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Hi Everyone,

I am working on my single goal for the year : Rhythm.  I have revisited Level 1 Unit 5 of Beth's fantastic Note Reading course.  I have submitted a video of my attempt at the first exercise found in Unit A.  I am attempting to play the exercise with Beth's recording of the exercise in the background.  While Beth is playing on the A string I chose to play on the D  string.  Any helpful tips to improve would be great.  

Thanks in advance.


7 Responses
Posted: August 10, 2017
Last Comment: August 10, 2017

Posted: August 10, 2017
HAHAHA!  Took the rhythm pattern to the next stage and introduced scales.  What I learned almost immediately:
  • I played the D Major scale against a background of Beth playing open A string.  This produced an over lap with an app I am using to train my ear to hear intervals, both dissonance and consonance.
  • Playing scales and note reading requires two different parts of the brain that need to simultaneously.
  • After 8 or 10 go through a I'll be back tomorrow.  Working on rhythm.

Jaime - Orlando , Fl
Posted: August 10, 2017
Ray! Excellent! I love to warm up to rhythm exercises :-)

One thing that helps me is that I do it increasing beat. For example, in that exercise by Beth I would start with a slow bow, worth four beats.... giving the bow 4 counts in one direction. After a few strokes each direction I double that with only two beats in one bow direction. I then bow faster at one bow per beat, then even faster with two bow strokes per beat , then finally (if possible- depending on the original speed of the beat) I try four bow strokes per beat... so its sort of a systematic way to feel the rhythm as the bow changes from a full note to a half note, to a quarter and then to an eight....

Thank you for posting!

Mary Freeman
Posted: August 10, 2017
Must be international metronome month

Posted: August 10, 2017
Hi Ray, I love the sound of a metronome- all these rhythm posts are awesome.

I think you are doing marvelously. (And I like your workshop- the lighting is wonderful, too). The only thing I noticed, other than what Elke mentioned, was a small rushing of the bow changes perhaps in anticipation of keeping w/ the beat. We know we have a lot of work to do to get to the end of the bow & then change direction, still keeping with the beat of the metronome. The reason I noticed this, is because I am working on this very thing. What I do is try to let the bow change meld into the next note, keeping constant pressure and speed, trying to blend the sound nicely, not releasing pressure, nor increasing bow speed at the change. I realize I have more time to do this than I thought. It's a nice exercise in legato bow strokes.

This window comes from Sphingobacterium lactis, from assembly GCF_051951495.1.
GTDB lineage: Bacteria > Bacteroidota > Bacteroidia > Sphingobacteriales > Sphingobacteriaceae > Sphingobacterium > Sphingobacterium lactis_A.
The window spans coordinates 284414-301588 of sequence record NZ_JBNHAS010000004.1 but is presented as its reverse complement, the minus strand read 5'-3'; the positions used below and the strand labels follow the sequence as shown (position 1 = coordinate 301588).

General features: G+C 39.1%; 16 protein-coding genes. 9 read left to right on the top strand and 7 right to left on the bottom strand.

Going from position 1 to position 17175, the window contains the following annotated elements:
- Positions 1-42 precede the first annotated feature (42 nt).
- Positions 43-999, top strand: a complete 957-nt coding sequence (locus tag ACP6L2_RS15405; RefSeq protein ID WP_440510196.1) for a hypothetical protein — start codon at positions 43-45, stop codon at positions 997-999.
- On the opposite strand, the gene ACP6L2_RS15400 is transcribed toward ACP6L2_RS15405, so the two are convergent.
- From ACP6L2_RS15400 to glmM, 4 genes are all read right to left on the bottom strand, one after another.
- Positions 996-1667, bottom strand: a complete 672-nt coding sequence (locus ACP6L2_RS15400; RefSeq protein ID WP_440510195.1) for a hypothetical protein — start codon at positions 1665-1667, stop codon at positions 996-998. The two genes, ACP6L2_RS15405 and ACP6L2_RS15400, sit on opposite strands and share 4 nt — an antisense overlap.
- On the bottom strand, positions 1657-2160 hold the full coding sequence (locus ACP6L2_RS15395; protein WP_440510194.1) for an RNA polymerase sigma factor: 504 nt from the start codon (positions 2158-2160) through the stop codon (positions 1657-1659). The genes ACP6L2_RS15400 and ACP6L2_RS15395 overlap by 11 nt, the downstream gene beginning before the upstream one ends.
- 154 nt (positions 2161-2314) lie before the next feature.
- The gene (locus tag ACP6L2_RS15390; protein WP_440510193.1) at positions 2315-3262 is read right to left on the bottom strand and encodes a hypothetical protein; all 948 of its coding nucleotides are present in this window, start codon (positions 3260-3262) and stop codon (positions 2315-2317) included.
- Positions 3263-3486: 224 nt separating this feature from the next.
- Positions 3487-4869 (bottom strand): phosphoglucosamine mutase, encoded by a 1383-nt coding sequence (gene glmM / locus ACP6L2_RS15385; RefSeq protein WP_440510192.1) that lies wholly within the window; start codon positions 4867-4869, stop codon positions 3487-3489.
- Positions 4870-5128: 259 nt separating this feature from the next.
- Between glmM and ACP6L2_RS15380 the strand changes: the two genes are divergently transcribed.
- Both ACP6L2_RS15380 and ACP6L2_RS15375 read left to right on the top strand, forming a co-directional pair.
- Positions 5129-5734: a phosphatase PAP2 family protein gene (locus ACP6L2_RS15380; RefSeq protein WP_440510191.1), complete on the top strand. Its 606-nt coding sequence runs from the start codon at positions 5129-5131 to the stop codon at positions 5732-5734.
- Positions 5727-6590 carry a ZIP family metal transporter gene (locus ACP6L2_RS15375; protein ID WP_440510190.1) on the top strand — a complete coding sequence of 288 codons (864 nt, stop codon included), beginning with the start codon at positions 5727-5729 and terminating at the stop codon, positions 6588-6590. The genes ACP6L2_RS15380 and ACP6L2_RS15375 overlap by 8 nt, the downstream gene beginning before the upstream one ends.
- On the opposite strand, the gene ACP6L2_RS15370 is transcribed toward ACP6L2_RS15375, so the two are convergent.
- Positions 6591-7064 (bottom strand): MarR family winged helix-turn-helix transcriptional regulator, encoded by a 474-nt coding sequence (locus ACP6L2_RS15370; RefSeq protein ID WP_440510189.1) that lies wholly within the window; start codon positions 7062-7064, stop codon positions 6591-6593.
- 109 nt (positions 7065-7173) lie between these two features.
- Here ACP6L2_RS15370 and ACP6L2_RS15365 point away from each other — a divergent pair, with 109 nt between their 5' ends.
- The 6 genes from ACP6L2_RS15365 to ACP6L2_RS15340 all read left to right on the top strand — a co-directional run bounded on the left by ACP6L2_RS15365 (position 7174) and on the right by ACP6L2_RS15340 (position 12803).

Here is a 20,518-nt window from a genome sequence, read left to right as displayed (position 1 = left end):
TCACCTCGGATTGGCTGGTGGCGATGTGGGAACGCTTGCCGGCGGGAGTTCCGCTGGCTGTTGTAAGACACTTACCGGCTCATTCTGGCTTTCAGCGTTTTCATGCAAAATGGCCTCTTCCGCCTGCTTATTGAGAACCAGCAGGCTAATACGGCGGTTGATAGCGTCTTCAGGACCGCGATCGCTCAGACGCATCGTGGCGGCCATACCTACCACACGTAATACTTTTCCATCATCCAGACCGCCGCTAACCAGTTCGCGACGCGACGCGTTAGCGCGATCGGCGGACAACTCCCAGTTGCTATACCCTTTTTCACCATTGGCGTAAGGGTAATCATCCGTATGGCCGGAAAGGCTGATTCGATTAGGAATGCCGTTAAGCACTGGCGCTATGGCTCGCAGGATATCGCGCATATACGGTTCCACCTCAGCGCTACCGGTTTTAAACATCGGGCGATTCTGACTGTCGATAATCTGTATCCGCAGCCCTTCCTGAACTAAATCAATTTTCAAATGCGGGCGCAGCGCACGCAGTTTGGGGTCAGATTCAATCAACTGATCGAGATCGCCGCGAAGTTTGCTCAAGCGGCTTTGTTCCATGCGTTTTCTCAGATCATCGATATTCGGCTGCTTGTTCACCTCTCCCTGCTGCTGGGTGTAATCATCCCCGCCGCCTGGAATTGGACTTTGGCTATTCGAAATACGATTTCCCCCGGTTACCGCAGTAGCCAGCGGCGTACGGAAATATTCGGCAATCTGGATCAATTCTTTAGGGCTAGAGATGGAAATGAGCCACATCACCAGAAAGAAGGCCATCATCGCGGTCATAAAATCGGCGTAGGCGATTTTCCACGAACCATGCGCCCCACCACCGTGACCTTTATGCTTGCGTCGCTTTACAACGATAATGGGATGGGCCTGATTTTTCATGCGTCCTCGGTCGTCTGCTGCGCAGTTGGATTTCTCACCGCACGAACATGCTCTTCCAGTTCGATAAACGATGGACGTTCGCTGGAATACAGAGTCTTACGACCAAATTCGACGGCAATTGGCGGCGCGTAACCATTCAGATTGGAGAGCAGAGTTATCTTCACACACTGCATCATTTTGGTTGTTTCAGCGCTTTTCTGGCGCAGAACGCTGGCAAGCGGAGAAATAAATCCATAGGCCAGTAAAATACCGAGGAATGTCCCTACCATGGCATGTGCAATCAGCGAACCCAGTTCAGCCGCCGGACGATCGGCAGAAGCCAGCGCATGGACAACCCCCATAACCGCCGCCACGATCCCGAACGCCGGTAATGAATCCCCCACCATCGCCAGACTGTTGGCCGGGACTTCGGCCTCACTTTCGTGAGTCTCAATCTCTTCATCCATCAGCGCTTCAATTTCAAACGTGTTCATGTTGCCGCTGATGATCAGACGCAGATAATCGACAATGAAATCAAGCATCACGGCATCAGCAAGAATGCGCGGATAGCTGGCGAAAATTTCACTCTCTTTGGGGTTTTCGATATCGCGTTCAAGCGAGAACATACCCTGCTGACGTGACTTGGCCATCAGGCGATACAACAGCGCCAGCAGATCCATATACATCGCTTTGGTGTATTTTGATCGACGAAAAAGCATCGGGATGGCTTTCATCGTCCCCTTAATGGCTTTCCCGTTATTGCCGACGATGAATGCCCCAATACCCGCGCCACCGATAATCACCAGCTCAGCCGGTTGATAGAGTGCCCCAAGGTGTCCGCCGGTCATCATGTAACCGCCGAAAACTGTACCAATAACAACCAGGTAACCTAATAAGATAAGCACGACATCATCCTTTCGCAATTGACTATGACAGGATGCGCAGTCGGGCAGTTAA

Posted: August 10, 2017
Thank you Elke and Maria for the quick response.

Maria, changing the tailpiece gut string is an easy repair job and would not cost a lot if you went to a shop to get it done.  It is something you can do but there are a couple of finer points that we could go over if you want. 

Elke, I will certainly have a close listen to 0:48 to hear where I we t astray.  Perhaps too long of a down bow.  I will have a look.  Cheers.

Posted: August 10, 2017

That was impressive Ray, you've really done it, congratulations...

Btw, wishing you are just a stone away so you can fix my custom made viola, the tailpiece cord that holds it broke. I seldom use it and usually I loosen the strings and keep it always inside its case.

My other violin w/c I just leave out is just working fine...and the one I baby and protect from exposure got broken :(

Elke Meier
Posted: August 10, 2017
That sounded very good to me, Ray. There were just a couple places where you got slightly out of sync with the metronome (like :48), but you found your way back. I would not be overly concerned about that. Often that happens because the violin is so loud under our ear. I find it easiest when working with the metronome to have a little headphone speaker plugged in my right ear. Then I am sure to hear the beat exactly and it gets much easier to follow it consistently.